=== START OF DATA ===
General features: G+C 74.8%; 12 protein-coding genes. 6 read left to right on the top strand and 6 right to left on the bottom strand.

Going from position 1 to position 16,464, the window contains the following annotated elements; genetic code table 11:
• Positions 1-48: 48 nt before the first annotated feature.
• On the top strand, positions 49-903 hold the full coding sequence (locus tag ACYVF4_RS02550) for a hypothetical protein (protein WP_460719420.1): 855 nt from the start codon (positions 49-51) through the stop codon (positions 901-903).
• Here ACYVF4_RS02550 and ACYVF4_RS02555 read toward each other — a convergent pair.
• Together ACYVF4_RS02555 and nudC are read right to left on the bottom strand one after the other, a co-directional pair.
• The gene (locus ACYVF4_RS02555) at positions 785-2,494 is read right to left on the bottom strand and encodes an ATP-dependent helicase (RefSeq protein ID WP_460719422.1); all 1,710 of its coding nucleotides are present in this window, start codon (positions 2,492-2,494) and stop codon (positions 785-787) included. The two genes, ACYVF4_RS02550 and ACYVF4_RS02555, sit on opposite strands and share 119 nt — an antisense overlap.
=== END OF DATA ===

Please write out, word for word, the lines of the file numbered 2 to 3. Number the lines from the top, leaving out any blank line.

Going from position 1 to position 16,464, the window contains the following annotated elements; genetic code table 11:
• Positions 1-48: 48 nt before the first annotated feature.